This is the first of three excerpts adapted from the new book "Empty Mansions: The Mysterious Life of Huguette Clark and the Spending of a Great American Fortune," by NBC News investigative reporter Bill Dedman and Paul Clark Newell Jr.
The house of Christian Dior held fashion shows at the palatial French consulate in New York, just up Fifth Avenue from Huguette's apartment, with models showing the latest Parisian fashions. On the afternoon of one of these shows in the late 1950s, a familiar name showed up on the guest list.
"Mrs. Huguette Clark!" exclaimed the consul general, Baron Jacques Baeyens, who had married Huguette's niece. "Look, she's not going to come. She's my aunt, and she never goes out."
The representative from Christian Dior replied, "Oh, yes, she will. She wants to see the dresses to dress her dolls."
And she did. Huguette, then just past 50, walked the three blocks up Fifth Avenue to the consulate to view the latest fashions from Paris.
Huguette Clark, who grew up in the biggest house in New York, was, like her father, a meticulous designer of extravagant houses, only on a smaller scale. These were dollhouses, but more than dollhouses. There were her German tabletop story houses, actually little theaters with scenes and characters painted on the walls. There were her Japanese models of castles and tea houses, designed by Huguette and made for her by an elderly artist in Japan.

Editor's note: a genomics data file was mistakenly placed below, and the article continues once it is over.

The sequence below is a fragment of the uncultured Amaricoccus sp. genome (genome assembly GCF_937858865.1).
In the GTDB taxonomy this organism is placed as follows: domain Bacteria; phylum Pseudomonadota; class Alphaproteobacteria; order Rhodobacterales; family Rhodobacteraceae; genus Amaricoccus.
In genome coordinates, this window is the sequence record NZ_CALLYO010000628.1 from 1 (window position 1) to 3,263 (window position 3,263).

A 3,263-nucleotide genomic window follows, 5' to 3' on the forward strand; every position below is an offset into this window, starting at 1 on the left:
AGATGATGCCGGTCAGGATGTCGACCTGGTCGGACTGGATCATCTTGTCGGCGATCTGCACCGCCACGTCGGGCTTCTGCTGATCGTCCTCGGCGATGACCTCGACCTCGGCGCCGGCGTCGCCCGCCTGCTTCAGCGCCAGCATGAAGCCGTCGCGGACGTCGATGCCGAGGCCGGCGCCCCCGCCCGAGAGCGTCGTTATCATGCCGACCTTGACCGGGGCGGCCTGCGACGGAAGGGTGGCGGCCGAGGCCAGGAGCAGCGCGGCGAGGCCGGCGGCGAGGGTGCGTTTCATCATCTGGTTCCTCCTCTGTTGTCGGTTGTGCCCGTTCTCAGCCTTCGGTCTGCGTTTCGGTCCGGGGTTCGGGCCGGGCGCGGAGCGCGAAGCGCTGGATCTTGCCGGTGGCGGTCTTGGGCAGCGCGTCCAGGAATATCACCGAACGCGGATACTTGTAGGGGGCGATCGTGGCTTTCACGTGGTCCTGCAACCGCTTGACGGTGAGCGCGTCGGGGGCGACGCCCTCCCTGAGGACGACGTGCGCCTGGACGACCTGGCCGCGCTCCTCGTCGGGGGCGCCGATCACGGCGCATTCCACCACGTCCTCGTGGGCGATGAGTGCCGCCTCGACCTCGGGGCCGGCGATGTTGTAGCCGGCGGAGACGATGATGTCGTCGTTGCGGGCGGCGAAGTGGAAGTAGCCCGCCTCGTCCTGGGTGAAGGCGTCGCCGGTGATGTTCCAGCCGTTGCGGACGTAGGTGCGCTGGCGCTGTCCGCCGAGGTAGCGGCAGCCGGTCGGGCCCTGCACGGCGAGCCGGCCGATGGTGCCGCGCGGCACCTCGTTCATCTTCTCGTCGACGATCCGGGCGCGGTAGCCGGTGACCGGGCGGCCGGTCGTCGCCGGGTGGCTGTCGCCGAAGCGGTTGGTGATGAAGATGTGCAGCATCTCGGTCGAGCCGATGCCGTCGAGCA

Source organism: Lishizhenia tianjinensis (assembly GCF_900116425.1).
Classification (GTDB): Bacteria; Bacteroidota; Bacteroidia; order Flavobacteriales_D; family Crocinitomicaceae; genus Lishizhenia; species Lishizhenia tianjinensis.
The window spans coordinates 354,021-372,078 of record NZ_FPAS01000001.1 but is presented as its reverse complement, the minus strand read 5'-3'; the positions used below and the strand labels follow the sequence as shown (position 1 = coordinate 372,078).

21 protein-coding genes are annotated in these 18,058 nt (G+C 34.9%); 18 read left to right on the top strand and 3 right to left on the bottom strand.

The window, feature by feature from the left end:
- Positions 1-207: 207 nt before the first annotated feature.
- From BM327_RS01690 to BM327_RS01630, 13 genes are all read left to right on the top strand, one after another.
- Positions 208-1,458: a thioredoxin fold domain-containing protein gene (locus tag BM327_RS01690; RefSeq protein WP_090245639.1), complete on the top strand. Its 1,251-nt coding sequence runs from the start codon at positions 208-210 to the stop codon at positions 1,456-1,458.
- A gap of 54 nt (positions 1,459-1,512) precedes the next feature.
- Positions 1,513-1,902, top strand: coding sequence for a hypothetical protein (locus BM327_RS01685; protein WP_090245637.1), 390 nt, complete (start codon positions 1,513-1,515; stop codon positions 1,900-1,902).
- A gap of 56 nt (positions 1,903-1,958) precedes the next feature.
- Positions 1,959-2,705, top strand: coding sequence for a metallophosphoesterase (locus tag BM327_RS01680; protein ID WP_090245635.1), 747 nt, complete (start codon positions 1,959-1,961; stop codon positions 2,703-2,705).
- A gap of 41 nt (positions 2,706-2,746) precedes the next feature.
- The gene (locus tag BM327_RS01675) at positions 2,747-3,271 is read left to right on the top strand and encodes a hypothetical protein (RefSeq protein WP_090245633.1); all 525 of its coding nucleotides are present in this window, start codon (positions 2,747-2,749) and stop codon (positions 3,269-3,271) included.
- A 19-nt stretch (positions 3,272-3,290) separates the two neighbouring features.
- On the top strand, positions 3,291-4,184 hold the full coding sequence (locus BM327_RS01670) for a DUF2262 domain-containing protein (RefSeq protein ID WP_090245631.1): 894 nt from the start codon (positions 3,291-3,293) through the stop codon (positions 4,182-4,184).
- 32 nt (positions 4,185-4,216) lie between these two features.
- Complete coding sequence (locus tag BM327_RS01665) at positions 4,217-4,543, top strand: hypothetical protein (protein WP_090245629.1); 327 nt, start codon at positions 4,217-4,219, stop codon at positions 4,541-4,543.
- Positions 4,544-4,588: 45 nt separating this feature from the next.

Focused on every detail, Huguette tried to get the artisans, some of them 4,000 miles away, to be more careful with their measurements. The houses had to be in proportion to the dolls that went with them. The following cable is typical, sent when Huguette was 58 years old to an artist who made small, posable dolls based on fairy-tale characters and sold them door-to-door in a Bavarian town.
Cable of October 6, 1964, to Mrs. Edith von Arps, Burgkunstadt, West Germany:
"Rumpelstiltskin house just arrived. It is beautifully painted but unfortunately is not same size of last porridge house received. Instead of front of house being 19¾ of an inch wide it is only 15½ inch wide. Please make sure religious house has front of house 19¾ of an inch wide. Would also like shutters on all the windows. Would like another Rumpelstiltskin house with same scenes with scene where hay is turned to gold added as well as scene before hay is turned but with wider front and also wooden shutters on every window. With many thanks for all your troubles and kindest regards. Huguette Clark, 907 Fifth Ave NYC."